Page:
As Snook suggests, the connection between the extremist ideology and symbolic presence of Norse mythology is obvious when placed in an historical context. However, what about the modern practice of Norse-based religions? In the suggested framework, these religions have become victims, being pulled unwittingly into a universe of hate.

“The increase in white supremacy isn’t a Heathen problem, it’s an American problem, ” Snook says. “It indicates more about the current political climate in the United States than anything that Heathens are doing or saying.”

Snook’s comment returns to the question of responsibility; a question that can be posed to any religious subgroup. Are violent extremists, who openly claim or use a religion to justify violence, the responsibility of the rest of that religious community, even if the extremist is not practicing?

As suggested by the recent public statements, the members of both HUAR and the Troth believe that it is their responsibility. Both public opinion and the consistent media focus on the connection between Heathenry and extremism has significantly affected the work and lives of many Heathens worldwide. It keeps Heathen writers such as Seigfried and Snook busy with interview requests from mainstream journalists. This conflation was the catalyst for the formation of groups, such as the Alliance for Inclusive Heathenry, Heathens against Hate, and HUAR.

One interviewee who wished to remain anonymous keeps his religious practice hidden from coworkers and superiors, not because he’s worried about being labeled a devil worshiper, but because he is concerned, due to the public opinion, that he’ll be called white supremacist.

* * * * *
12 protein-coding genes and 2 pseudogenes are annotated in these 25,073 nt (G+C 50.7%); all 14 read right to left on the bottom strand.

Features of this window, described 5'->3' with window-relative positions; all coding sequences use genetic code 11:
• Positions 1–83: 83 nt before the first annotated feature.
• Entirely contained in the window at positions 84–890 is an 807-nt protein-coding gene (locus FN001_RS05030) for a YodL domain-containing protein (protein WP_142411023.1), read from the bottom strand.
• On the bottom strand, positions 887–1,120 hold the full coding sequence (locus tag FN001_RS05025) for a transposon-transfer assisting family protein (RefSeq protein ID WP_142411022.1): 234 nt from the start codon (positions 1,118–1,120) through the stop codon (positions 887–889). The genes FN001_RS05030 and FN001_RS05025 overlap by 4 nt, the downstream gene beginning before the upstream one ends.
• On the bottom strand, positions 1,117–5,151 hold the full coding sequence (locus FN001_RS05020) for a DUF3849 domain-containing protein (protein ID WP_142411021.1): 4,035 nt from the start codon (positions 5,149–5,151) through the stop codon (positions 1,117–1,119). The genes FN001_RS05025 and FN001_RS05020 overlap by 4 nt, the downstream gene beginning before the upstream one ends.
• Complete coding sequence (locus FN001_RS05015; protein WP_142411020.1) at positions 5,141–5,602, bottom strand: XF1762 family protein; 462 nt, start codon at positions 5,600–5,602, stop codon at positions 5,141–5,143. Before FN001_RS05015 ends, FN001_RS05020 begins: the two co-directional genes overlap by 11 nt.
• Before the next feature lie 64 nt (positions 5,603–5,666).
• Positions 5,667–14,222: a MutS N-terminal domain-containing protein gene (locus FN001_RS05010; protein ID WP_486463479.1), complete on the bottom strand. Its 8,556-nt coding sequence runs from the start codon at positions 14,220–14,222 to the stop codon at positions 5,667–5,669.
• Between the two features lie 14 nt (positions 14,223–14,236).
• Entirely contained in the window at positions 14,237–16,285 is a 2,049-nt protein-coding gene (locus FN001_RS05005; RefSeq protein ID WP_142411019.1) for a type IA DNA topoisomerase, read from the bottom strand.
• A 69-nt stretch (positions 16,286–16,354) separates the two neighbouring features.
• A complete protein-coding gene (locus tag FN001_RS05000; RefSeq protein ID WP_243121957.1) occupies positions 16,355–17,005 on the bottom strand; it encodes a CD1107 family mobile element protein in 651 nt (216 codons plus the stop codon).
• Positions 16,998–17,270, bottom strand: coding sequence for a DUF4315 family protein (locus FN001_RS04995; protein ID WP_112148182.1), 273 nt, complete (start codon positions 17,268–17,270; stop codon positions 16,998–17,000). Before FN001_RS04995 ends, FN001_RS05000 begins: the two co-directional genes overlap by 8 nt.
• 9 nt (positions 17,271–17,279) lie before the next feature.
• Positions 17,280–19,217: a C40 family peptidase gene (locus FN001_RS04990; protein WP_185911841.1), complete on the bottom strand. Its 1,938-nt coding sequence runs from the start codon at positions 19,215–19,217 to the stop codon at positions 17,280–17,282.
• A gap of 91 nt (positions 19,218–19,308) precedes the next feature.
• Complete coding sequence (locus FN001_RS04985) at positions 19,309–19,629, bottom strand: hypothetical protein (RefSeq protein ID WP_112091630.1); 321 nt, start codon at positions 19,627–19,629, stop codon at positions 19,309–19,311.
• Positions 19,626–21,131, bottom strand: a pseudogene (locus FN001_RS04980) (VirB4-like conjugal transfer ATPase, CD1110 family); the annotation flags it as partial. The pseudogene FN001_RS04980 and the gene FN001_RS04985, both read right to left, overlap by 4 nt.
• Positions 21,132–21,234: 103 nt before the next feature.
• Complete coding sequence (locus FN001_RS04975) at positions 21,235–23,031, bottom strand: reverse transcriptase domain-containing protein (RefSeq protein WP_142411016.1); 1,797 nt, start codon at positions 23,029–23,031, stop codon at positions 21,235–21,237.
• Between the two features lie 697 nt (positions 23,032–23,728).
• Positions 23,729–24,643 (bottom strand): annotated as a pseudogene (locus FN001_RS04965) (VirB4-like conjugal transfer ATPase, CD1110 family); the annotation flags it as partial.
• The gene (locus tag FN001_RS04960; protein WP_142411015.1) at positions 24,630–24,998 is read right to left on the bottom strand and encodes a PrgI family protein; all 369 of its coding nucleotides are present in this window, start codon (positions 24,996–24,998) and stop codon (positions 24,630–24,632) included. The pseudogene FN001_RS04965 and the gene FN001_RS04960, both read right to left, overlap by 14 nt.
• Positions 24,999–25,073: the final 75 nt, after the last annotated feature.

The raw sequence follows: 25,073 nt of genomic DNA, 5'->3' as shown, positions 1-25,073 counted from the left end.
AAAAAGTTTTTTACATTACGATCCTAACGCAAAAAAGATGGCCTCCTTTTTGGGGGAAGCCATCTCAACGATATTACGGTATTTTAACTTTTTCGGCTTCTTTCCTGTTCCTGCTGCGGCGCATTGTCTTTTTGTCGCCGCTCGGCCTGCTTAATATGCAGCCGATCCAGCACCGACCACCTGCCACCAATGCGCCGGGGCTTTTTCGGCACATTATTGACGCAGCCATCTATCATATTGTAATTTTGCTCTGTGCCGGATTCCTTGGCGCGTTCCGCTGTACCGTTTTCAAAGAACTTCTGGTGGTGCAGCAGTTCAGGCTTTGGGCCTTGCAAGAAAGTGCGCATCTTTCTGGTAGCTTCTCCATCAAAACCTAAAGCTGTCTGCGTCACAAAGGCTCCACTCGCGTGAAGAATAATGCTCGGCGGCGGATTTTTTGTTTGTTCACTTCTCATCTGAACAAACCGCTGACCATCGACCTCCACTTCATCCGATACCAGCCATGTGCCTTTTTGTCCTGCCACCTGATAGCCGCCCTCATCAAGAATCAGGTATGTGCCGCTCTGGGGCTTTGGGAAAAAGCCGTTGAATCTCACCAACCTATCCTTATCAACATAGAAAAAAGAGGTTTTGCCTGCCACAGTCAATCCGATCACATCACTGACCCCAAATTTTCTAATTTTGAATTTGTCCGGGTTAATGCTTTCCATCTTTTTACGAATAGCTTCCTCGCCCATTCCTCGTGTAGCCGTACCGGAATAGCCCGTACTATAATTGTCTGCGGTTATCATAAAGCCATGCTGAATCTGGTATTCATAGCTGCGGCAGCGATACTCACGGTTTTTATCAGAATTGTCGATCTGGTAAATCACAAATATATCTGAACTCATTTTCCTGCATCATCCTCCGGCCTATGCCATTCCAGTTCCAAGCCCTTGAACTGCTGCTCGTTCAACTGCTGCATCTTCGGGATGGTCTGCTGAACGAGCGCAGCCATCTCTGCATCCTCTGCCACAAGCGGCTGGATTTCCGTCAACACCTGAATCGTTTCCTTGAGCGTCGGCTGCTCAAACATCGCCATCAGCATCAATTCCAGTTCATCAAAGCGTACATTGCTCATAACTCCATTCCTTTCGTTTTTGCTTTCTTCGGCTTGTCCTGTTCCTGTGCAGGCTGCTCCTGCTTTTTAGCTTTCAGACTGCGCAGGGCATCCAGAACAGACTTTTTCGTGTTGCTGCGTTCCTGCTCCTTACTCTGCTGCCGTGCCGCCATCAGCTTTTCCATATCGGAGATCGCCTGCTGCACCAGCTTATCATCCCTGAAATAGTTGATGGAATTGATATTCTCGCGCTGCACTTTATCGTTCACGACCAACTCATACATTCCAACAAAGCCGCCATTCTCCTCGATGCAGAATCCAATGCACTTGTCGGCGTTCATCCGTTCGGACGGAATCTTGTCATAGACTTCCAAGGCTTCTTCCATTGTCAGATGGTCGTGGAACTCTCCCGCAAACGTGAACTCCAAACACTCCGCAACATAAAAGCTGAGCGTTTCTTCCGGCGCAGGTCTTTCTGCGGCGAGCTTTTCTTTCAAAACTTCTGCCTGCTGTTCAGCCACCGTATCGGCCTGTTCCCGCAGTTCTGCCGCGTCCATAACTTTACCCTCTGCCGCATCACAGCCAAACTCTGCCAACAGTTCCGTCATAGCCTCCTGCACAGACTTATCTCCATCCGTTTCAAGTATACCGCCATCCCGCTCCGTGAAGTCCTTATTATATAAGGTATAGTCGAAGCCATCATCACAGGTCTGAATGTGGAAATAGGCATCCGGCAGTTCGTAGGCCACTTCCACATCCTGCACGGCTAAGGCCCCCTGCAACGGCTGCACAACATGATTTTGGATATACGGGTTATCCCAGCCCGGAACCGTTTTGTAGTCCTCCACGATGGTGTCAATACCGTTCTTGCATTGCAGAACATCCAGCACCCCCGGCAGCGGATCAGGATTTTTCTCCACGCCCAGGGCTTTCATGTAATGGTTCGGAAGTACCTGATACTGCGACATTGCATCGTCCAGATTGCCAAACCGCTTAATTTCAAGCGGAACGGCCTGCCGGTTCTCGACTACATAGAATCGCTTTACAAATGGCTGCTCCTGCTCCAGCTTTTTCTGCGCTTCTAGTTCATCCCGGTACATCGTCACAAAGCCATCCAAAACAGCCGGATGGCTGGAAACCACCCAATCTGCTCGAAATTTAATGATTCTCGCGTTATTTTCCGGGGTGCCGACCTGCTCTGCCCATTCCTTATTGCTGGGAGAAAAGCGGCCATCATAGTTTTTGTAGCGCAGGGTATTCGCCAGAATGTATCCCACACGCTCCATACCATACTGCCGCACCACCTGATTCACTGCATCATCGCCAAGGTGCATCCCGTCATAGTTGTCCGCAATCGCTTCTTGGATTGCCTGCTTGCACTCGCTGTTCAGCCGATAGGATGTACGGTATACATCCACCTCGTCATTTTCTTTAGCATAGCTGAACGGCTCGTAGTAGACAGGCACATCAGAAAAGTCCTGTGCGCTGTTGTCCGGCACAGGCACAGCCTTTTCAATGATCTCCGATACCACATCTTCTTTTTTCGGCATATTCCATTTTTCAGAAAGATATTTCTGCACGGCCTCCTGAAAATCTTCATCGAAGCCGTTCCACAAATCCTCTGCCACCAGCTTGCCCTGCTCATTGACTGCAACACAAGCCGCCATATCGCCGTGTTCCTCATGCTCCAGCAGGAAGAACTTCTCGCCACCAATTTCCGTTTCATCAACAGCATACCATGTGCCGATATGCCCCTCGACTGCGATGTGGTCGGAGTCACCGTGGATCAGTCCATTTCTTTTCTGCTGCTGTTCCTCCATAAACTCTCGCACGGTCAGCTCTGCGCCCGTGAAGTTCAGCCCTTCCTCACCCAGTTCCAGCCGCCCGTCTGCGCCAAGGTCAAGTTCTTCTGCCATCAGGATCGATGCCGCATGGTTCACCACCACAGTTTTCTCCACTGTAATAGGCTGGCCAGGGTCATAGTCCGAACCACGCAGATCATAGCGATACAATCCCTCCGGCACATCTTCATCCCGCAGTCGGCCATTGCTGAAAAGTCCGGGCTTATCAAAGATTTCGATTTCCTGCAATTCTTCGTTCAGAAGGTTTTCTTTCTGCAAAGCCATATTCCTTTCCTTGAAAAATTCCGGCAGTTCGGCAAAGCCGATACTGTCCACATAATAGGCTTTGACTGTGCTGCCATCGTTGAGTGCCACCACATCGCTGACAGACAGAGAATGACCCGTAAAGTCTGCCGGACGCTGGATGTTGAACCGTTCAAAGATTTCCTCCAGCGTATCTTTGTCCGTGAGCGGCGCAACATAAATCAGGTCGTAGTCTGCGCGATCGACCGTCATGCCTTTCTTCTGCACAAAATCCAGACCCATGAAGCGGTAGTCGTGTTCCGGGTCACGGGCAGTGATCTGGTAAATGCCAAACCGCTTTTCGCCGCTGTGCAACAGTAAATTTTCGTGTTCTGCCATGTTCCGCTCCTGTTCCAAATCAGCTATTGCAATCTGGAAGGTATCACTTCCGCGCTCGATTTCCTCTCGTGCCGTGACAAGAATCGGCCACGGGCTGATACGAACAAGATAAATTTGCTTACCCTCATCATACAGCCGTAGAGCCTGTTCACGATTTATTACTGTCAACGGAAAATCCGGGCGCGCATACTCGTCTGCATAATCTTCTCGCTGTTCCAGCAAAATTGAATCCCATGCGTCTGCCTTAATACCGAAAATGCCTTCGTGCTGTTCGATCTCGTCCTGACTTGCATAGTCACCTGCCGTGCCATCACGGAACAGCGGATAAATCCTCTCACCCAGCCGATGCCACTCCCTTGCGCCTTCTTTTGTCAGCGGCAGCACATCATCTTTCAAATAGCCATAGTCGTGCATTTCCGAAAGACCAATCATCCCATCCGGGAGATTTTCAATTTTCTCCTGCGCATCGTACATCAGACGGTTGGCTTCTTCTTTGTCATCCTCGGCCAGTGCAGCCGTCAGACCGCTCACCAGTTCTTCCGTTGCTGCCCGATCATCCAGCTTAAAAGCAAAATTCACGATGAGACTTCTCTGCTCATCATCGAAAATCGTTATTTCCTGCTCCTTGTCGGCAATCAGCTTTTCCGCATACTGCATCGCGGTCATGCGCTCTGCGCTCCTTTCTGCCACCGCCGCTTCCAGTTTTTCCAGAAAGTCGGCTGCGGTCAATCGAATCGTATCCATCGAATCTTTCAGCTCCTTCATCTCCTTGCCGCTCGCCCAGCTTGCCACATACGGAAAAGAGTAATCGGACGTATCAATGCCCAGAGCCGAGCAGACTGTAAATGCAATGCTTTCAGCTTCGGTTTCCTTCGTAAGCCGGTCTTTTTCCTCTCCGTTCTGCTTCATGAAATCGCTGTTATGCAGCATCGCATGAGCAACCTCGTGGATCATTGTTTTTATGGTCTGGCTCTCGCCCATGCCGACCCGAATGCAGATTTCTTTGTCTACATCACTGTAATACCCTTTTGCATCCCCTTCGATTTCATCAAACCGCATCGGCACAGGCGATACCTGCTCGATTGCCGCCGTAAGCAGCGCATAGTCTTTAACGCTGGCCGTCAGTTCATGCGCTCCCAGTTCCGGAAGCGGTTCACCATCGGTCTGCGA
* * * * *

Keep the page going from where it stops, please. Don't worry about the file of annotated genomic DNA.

The reality of the situation has placed the Heathen community in the uncomfortable position of perpetual defense, waging a monthly, weekly and sometimes even daily public relations battle to protect and defend their religion against a minority of people who are using Norse mythology to define their ideology, whether or not they practice the religion.

This social problem shows no signs of ending; the Oregon attack is just another example in a long line of similar cases. Heathen organizations continue to remain vigilant with regard to the public relations issues, as well as suggesting proactive strategies to curb the problem.

HUAR is encouraging all Heathen groups and individuals “to create and enforce anti-discrimination/anti-harassment statements.”

With regard to her prison work, Brooks has said, “We ultimately want to be able to bridge a gap to help both the Chaplains and inmates understand that they don’t have to give into the hate. There are other ways and they don’t have to follow the crowd. This is truly the hardest part of prison outreach.”

“We will not give up and we will not give in.”